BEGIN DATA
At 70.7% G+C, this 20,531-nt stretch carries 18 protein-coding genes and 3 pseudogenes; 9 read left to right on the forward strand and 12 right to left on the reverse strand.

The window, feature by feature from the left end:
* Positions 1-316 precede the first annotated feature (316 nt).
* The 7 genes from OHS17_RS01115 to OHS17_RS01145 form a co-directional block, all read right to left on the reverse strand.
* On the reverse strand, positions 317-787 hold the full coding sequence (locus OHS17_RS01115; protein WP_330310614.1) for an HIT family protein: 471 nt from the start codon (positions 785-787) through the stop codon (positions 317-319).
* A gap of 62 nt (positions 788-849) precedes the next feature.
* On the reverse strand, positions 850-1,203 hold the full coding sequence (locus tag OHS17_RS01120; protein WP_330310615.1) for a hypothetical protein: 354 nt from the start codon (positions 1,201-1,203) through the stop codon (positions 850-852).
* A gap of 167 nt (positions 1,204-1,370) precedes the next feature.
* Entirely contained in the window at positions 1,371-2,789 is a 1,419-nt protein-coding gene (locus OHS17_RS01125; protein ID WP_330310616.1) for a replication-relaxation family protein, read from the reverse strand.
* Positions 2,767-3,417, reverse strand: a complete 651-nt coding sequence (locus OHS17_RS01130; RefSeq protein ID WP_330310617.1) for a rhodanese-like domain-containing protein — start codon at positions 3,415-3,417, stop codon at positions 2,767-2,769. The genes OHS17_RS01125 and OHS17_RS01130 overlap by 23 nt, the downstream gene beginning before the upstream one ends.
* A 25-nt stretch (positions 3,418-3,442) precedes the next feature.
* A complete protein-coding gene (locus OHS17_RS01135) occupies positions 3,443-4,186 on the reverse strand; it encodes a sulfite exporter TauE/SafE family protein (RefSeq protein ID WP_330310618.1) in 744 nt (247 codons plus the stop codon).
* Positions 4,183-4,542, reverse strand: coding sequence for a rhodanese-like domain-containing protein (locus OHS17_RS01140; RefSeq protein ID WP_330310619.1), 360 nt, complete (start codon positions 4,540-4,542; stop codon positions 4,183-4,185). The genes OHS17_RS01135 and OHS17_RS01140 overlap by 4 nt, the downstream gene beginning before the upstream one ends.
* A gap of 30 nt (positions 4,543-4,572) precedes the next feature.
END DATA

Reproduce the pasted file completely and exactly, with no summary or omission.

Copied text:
At 70.7% G+C, this 20,531-nt stretch carries 18 protein-coding genes and 3 pseudogenes; 9 read left to right on the forward strand and 12 right to left on the reverse strand.

The window, feature by feature from the left end:
* Positions 1-316 precede the first annotated feature (316 nt).
* The 7 genes from OHS17_RS01115 to OHS17_RS01145 form a co-directional block, all read right to left on the reverse strand.
* On the reverse strand, positions 317-787 hold the full coding sequence (locus OHS17_RS01115; protein WP_330310614.1) for an HIT family protein: 471 nt from the start codon (positions 785-787) through the stop codon (positions 317-319).
* A gap of 62 nt (positions 788-849) precedes the next feature.
* On the reverse strand, positions 850-1,203 hold the full coding sequence (locus tag OHS17_RS01120; protein WP_330310615.1) for a hypothetical protein: 354 nt from the start codon (positions 1,201-1,203) through the stop codon (positions 850-852).
* A gap of 167 nt (positions 1,204-1,370) precedes the next feature.
* Entirely contained in the window at positions 1,371-2,789 is a 1,419-nt protein-coding gene (locus OHS17_RS01125; protein ID WP_330310616.1) for a replication-relaxation family protein, read from the reverse strand.
* Positions 2,767-3,417, reverse strand: a complete 651-nt coding sequence (locus OHS17_RS01130; RefSeq protein ID WP_330310617.1) for a rhodanese-like domain-containing protein — start codon at positions 3,415-3,417, stop codon at positions 2,767-2,769. The genes OHS17_RS01125 and OHS17_RS01130 overlap by 23 nt, the downstream gene beginning before the upstream one ends.
* A 25-nt stretch (positions 3,418-3,442) precedes the next feature.
* A complete protein-coding gene (locus OHS17_RS01135) occupies positions 3,443-4,186 on the reverse strand; it encodes a sulfite exporter TauE/SafE family protein (RefSeq protein ID WP_330310618.1) in 744 nt (247 codons plus the stop codon).
* Positions 4,183-4,542, reverse strand: coding sequence for a rhodanese-like domain-containing protein (locus OHS17_RS01140; RefSeq protein ID WP_330310619.1), 360 nt, complete (start codon positions 4,540-4,542; stop codon positions 4,183-4,185). The genes OHS17_RS01135 and OHS17_RS01140 overlap by 4 nt, the downstream gene beginning before the upstream one ends.
* A gap of 30 nt (positions 4,543-4,572) precedes the next feature.